Mac Donald’s book, released amidst heightened tensions between the black community and the police, argues that better community policing, and familiarity with neighborhoods could reduce crime. She suggests that law enforcement officials actually believe that “black lives matter” more than activists do, and that the narrative that police are “racist” is making minority communities less safe.

The nuances of her argument, however, fell on deaf ears at liberal Claremont McKenna college, and when the time came for Mac Donald to give her speech, protesters (who included what appear to be middle aged activists alongside college students) ringed the building, chanting a range of slogans including, “From Oakland to Greece, f– the police” and “From the river to the sea, Palestine will be free.”

Mac Donald then moved her speech to a livestream, but when the chants turned into threats, and protesters began banging on the windows, campus police had to escort Mac Donald out of the building, escaping through a kitchen and into an unmarked police van outside.

Student journalists covering the event told Campus Reform that they, too, were under attack, particularly one writer who tried to interview protesters about Mac Donald’s book. When it became clear they weren’t familiar with her work, the mob got violent.

“Protesters tried to prevent me from conducting interviews by pushing me, grabbing me, and blocking my camera. Several protesters followed me around for almost an hour and formed a wall around me,” the student said.
It's a pretty good rule of thumb that when a group tries to shout down ideas they don't like, when people resort to attacking the speaker with slurs and name-calling rather than addressing the speaker's ideas, it's because they know that they don't have reason and logic on their side. They realize, if only intuitively, that their opponent's arguments are stronger than their own and to mask their own inadequacies they must prevent those arguments from being heard.

This is the sort of behavior that arises in an environment in which truth is no longer considered to be an objective reality but is instead thought to be nothing more than a strongly held set of beliefs or prejudices. Students who opt for the tactics of the mob can't defend their "truth", apparently, but they're fervently convinced that they're right and that anyone who disagrees must be wrong. And when you're right why allow false views to spread and contaminate others? Such is the reasoning of mobs and of ignorant fanatics.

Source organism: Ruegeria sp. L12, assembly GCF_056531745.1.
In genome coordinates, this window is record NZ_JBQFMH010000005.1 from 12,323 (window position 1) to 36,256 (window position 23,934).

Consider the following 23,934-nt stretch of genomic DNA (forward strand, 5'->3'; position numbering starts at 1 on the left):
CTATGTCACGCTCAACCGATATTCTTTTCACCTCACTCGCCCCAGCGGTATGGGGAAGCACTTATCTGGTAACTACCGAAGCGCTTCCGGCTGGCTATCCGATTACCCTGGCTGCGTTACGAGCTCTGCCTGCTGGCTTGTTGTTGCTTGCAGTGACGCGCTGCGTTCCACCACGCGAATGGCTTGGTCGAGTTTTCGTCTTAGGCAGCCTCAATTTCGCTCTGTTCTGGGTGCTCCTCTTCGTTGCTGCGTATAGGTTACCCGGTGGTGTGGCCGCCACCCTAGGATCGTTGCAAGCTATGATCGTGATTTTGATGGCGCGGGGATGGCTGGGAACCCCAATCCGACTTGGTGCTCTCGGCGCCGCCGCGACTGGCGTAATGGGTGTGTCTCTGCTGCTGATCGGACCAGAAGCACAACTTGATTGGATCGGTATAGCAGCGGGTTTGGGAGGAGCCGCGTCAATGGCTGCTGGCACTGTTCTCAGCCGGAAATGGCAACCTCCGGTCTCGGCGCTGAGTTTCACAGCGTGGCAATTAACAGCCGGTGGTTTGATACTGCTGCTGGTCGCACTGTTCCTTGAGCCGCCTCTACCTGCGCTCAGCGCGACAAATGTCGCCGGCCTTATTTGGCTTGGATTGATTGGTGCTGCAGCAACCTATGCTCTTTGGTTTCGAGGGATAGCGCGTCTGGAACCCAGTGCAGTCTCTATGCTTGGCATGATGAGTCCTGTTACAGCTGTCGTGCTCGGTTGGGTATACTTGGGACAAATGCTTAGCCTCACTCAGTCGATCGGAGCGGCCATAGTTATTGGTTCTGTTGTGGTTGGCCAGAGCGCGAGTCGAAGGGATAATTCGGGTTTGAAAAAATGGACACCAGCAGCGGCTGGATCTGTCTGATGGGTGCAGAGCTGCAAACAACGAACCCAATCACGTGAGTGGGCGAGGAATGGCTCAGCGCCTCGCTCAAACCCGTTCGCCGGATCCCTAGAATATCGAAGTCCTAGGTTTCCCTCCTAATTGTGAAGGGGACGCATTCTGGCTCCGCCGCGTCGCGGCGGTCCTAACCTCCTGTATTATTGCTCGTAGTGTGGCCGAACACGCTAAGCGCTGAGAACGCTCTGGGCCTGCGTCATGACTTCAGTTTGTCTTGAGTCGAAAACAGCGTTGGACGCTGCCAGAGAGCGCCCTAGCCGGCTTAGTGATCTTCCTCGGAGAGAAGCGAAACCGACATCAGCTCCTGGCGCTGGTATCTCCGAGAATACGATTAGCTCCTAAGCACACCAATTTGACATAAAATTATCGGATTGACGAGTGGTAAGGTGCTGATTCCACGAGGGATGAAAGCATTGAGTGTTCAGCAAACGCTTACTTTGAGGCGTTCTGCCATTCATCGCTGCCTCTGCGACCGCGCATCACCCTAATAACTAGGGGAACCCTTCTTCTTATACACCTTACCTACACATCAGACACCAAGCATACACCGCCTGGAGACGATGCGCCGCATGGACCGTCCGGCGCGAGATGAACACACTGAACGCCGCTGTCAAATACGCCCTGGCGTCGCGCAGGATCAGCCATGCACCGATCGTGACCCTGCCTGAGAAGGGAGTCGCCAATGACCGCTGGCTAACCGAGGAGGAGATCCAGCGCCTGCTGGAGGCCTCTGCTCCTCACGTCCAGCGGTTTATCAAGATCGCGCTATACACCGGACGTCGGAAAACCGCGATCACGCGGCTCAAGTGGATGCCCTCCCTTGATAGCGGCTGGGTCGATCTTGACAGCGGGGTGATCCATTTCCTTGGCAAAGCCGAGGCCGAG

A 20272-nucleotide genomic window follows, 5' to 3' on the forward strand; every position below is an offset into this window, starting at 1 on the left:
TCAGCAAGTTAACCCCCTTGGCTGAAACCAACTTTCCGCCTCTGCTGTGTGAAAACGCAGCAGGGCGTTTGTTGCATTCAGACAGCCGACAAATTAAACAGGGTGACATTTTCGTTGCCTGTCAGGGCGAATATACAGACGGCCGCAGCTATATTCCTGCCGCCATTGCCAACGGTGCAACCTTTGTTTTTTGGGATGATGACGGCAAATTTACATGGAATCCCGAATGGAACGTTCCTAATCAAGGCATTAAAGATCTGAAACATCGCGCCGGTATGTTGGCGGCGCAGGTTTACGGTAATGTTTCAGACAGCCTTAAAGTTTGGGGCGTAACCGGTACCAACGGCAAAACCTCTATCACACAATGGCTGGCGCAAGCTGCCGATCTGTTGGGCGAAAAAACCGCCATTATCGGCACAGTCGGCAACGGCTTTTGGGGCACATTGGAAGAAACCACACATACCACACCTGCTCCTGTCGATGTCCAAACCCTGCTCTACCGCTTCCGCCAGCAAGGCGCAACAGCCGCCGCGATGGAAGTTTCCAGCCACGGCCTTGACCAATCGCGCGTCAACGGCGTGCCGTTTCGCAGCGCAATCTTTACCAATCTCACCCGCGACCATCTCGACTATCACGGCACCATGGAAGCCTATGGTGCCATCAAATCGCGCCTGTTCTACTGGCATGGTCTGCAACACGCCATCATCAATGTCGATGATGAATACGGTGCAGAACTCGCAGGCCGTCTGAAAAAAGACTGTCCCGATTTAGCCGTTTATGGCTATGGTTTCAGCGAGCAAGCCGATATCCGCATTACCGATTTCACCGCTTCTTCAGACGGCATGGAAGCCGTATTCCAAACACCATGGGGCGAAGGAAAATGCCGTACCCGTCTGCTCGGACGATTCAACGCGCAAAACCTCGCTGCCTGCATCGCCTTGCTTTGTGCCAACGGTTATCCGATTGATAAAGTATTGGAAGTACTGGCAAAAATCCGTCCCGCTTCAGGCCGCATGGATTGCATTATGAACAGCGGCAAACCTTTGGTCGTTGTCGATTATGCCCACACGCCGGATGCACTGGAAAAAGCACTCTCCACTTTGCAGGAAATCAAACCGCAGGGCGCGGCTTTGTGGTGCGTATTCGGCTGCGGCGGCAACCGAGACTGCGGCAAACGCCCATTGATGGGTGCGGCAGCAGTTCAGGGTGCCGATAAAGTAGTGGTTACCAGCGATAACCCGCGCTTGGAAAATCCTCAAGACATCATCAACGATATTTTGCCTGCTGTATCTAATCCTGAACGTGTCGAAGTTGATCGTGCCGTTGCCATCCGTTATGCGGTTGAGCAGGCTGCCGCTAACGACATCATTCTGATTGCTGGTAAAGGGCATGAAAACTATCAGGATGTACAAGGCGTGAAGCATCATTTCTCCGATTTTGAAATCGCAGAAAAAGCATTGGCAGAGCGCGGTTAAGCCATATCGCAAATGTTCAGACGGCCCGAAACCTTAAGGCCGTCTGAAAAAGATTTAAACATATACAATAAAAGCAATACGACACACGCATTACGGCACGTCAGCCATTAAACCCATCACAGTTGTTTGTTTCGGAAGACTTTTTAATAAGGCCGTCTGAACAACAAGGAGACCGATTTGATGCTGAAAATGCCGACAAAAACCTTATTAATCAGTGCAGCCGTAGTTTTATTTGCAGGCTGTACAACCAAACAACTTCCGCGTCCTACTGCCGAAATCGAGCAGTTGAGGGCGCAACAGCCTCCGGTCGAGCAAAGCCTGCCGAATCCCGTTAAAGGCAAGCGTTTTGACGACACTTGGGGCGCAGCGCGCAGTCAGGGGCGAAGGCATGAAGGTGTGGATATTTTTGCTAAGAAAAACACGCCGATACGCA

Saturday, April 8, 2017

Honor Killing

We've talked in class about ethical relativism and the practice of honor killing. To help explain what honor killing is and how it's viewed in some Islamic cultures I found this article, in a post from the archive. It discusses the practice of honor killings and the social pressures placed on families to carry them out. It sounds, quite frankly, pretty depraved. Here's part of it:

The murder of women to salvage their family's honor results in good part from the social and psychological pressure felt by the killers, as they explain in their confessions. Murderers repeatedly testify that their immediate social circle, family, clan, village, or others expected them and encouraged them to commit the murder. From society's perspective, refraining from killing the woman debases her relatives. Here are five examples:

A Jordanian murdered his sister who was raped by another brother. The family tried initially to save its honor by marrying the victim to an old man, but this new husband turned her into a prostitute and she escaped from him. The murderer confessed that if he had to go through it all again he would not kill her, but rather would kill his father, mother, uncles, and all the relatives that pressured him to murder and led him to jail. Instead of killing his sister and going to jail, he said he should have "tied her with a rope like a goat and let her spend her life like that until she dies."

An Egyptian who strangled his unmarried pregnant daughter to death and then cut her corpse in eight pieces and threw them in the toilet: "Shame kept following me wherever I went [before the murder]. The village's people had no mercy on me. They were making jokes and mocking me. I couldn't bear it and decided to put an end to this shame."

A 25-year-old Palestinian who hanged his sister with a rope: "I did not kill her, but rather helped her to commit suicide and to carry out the death penalty she sentenced herself to. I did it to wash with her blood the family honor that was violated because of her and in response to the will of society that would not have had any mercy on me if I didn't... Society taught us from childhood that blood is the only solution to wash the honor."

A young Palestinian who murdered his sister who had been sexually assaulted: "Before the incident, I drank tea and it tasted bitter because my honor was violated. After the killing I felt much better... I don't wish anybody the mental state I was in. I was under tremendous mental pressure."